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I have a .Net application that uses their user settings. What is the best time to save these settings?

To be clear, I'm calling this function to save the:

Storage.Properties.Settings.Default.Save()

First, I though to save them on every change, but that's slow, and don't seem to be necessary. The documentation suggest that they only need to be saved when the application is closing, in in their example, when a form is closing.

But, what if there are two instances of the application running? It seems that if I wait until Application_Exit event, the settings won't persist between the instances. The new instance of the application would read the old user settings, causing an error.

So, what's the best practice for this?

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Is this a Visual studio extension? Or a win app? –  Caspar Kleijne Jun 19 '11 at 6:51
    
This is a win app. C#, .Net 4, WPF 4. If I mis-tagged question, sorry, just let me know. –  Michael Jun 19 '11 at 6:54
    
its ok, i FTFY ;) –  Caspar Kleijne Jun 19 '11 at 6:59

1 Answer 1

up vote 4 down vote accepted

The answer is application specific, so there is no best practice. Some apps don't even allow multiple instances, for example.

But most apps tend to do one of these things:

  • They don't change settings often, so save an entire set of changes at once (e.g. when applying changes in a configuration dialog).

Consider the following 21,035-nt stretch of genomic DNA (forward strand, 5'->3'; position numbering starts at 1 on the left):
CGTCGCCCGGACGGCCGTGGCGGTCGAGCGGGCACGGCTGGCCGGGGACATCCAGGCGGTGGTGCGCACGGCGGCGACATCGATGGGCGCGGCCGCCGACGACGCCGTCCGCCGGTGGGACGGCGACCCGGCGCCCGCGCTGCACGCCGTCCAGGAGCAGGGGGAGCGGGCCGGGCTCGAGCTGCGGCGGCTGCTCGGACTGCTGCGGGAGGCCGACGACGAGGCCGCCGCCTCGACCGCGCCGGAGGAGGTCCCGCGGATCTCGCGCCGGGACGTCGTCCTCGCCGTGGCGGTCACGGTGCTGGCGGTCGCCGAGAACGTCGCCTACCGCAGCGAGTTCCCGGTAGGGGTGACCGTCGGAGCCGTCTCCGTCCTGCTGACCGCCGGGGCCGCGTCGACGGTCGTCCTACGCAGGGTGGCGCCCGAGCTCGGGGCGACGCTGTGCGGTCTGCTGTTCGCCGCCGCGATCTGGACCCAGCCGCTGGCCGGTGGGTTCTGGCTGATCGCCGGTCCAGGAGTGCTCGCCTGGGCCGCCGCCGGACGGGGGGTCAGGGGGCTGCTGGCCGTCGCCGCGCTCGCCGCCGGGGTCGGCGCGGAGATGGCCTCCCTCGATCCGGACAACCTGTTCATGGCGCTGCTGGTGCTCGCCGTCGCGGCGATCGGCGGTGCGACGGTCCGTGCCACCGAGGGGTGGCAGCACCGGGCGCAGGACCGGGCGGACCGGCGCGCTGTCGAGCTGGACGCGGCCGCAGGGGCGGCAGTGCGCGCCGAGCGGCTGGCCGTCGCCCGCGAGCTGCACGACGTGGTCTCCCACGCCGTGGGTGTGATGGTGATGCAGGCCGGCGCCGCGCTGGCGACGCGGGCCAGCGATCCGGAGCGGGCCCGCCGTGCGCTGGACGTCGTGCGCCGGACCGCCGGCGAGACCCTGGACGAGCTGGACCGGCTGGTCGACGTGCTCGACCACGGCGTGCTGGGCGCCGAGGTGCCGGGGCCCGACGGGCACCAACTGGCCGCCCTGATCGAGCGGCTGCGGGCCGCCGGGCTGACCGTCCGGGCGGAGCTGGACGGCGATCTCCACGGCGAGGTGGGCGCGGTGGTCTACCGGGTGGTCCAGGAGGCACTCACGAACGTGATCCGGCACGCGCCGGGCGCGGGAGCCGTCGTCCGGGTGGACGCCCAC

• They change often, in the background, so set some sort of timer event to save at a particular interval.
  • They change often, but explicitly, so have some sort of "save changes" button for the user to click.

The problem with saving on exit is that your changes may be lost when you have a bug that causes an unhandled exception. If your app is supposed to run in the background, this might happen more often than you think, especially while it is still in development/testing.

I went with a "save on exit" strategy with a toy system-tray style app I wrote several years back, and regretted it. Explicit saves and/or interval saves would have been a much better option.

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I agree. My app needs to support multiple instances. I generally save when forms close. With, WPF, and binding, I save user settings whenever a user interacts with the interface. But, the one case that is causing me worry, is I have an XML database with bookmarks. The bookmarks each have a unique ID. So, I use the user settings to save the last unique ID. So, if I save every time I change the user ID, it's slow to import large sets. If I save when application exits, there's could be problems with multiple instances. Save after the import makes code still has problems. –  Michael Jun 19 '11 at 7:01
    
@Michael: It sounds like you should adopt multiple strategies: always save instantly on the GUI, and support a "batch import" mode that saves a whole group of changes in one go, rather than once-per-item. –  Merlyn Morgan-Graham Jun 19 '11 at 7:03
1  
nice answer. i would like to add my two cents to it. personally, i would have NOT save the changes unless the user specificly clicks the "Save changes" button, BUT, i would keep the setting in memory while the application runs. so, even if multiple instances are running, the main configuration will not change unless the user specificly asks for it, but it can be temporary changed so the user could work with diffrent settings. –  Dementic Jun 19 '11 at 7:04
    
@Michael: Also, if you really have a good reason to support multiple instances sharing the data, then you should strongly consider using a more robust database as your back-end. Sqlite might be a good option. –  Merlyn Morgan-Graham Jun 19 '11 at 7:06
    
@Dementic: Good thought. I'm not going to edit the answer in this case, since my point boils down to "your app is a unique snowflake, and there is no one-size-fits-all solution" ;) –  Merlyn Morgan-Graham Jun 19 '11 at 7:08

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